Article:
Right? You’ve heard that before I’m sure.

However, deep down we all know that’s not enough. Things are and continue to change. From the climate to the gadget, from the need to memorize to the necessity to act, solve and create- we need to find a flexible resilience in what we do and what we pitch school as being for. (Flexible because we will change again. Resilient because we need to be strong enough keep changing, growing and discovering.)

In International Schools especially, we need to recognize our mission and unique position. We have the mission to educate children in a certain style (American, IB, standards-based, college prep, globally aware, etc.). However, we have an opportunity to educate for so much more. We are uniquely positioned to take advantage of our diversity, and/or our locales.

Honest Inquiry in International Schools might sound like: Are we taking advantage of our unique setting? Do our students and parents understand and value what is different about our internationally located school? Are we maximizing our own potential and not just mimicking what schools in our home countries are doing?

Who do we want to be?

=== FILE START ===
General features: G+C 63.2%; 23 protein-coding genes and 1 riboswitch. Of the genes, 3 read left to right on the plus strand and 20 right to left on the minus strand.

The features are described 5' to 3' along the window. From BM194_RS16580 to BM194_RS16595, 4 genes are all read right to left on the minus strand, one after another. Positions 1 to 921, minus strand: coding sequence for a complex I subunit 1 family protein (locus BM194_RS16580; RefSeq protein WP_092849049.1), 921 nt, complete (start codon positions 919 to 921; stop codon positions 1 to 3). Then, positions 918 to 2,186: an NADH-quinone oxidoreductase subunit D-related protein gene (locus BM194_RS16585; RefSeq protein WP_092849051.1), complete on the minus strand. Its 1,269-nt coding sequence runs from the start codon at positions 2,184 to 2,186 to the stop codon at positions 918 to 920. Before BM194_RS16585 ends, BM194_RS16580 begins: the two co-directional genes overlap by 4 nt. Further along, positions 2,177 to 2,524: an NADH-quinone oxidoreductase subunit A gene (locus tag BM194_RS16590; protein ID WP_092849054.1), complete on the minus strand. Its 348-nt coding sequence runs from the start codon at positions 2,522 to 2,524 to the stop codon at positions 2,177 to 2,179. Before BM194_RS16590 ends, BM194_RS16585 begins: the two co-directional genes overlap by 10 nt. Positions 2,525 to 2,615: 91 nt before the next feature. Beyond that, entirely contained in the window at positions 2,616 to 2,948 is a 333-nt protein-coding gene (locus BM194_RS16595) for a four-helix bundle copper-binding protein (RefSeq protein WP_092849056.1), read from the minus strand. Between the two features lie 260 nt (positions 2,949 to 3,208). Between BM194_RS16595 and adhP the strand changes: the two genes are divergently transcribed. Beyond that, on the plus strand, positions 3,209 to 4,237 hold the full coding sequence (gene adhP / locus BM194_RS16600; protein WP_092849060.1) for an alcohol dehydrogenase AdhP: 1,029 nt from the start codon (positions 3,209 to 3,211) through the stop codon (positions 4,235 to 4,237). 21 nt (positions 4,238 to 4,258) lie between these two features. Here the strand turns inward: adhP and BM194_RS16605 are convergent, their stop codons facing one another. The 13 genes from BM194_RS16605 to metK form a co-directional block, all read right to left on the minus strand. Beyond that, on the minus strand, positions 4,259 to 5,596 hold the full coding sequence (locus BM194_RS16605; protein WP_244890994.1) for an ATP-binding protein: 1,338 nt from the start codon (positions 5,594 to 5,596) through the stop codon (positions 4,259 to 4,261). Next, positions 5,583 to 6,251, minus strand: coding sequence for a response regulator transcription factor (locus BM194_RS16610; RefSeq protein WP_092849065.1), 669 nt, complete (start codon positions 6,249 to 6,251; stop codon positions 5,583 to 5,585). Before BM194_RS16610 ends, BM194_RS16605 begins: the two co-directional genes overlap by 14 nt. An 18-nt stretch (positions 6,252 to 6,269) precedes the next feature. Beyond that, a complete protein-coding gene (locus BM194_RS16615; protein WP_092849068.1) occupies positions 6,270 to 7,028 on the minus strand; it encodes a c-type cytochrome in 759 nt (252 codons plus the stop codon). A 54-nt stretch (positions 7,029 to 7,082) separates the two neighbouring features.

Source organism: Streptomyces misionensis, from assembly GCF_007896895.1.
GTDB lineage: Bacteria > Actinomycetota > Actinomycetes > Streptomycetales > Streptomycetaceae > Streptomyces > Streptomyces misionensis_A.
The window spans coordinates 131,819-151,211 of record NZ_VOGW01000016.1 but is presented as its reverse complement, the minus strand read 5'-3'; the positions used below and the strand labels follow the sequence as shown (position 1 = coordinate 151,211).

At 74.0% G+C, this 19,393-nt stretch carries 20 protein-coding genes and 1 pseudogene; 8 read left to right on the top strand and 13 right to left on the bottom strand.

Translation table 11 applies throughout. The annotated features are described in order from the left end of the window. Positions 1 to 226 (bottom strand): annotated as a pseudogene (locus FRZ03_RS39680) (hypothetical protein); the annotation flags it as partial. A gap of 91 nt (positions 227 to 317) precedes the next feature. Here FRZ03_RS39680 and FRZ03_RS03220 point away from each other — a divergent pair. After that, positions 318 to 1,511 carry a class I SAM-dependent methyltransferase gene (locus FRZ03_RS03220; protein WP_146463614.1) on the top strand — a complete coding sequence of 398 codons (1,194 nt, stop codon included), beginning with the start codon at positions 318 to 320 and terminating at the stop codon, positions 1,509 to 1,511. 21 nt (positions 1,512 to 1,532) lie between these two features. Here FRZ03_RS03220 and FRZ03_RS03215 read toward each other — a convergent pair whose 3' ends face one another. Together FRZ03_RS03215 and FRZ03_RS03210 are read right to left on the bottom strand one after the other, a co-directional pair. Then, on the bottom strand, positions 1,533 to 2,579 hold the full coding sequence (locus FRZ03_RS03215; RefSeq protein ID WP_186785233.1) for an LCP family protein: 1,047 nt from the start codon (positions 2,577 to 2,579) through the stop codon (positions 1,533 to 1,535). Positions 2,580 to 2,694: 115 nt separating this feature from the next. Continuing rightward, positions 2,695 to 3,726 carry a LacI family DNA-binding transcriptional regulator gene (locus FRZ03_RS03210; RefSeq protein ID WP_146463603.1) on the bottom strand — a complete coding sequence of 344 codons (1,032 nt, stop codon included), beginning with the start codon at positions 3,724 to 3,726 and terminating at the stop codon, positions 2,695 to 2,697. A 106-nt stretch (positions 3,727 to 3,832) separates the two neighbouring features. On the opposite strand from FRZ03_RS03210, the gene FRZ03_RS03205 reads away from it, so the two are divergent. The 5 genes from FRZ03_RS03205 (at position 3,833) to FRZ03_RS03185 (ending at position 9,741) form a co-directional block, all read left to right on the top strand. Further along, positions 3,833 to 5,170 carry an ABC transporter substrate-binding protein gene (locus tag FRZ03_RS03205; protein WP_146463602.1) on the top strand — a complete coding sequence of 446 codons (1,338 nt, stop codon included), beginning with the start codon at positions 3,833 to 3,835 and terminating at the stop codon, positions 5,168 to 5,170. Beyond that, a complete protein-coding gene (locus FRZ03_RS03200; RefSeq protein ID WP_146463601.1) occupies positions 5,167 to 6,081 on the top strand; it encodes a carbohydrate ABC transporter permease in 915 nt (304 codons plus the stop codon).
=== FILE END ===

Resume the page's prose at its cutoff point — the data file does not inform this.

Some schools are taking risks, trying on new paradigms and noticing the shifts. From there, it’s true there is a lot of work to be done to make risks realities. However, it is only with the planning, attempting and reflecting; then trying something different, that we can move our organizations forward.

As I head off to start the end of this year, I find myself wondering how I can help plan for five or more years of change, and yet keep the inquiry process alive and more important than adhering to the plan.

In a nutshell, how can we use questions to drive us to more and better questions, instead of letting our answers snuff out the inquiry?

*(Oh, how Plumbeam would have answered that! Photo above is from that famous and wise book The Big Orange Splot by Daniel Manus Pinkwater)

Performance, Not Results?

barry blog1Last weekend, I had the good fortune and honor to host professional triathlete Tim Don at my home during his four-day visit to Brasilia to compete in Sunday’s 70.3 Ironman triathlon (Race Highlights).  Since I was also training for the race, I was particularly enthusiastic about spending time with a triathlete who won four world titles, represented the United Kingdom at three Olympic games, and is currently ranked as one of the top triathletes in the world.

Tim won Sunday’s Brasilia 70.3 Ironman race setting a course record by completing the 1.8 km swim, 90 km bike, and 21 km run course in 3 hours and 46 minutes.  Yes, that is very fast!  Given that I finished my race 751 positions behind Tim, I thought I would ask him to share the keys to his success. Tim highlighted three essential factors associated with training and racing: consistency, communication, and performance.  What was curiously absent from Tim’s response was the focus on results, but more on that later.

Based on Tim’s successes and the fact that he has never been sidelined due to overtraining, illness, or injury, I wanted to discover what I could incorporate in not only my own training but also my professional and personal lives. This is what I learned.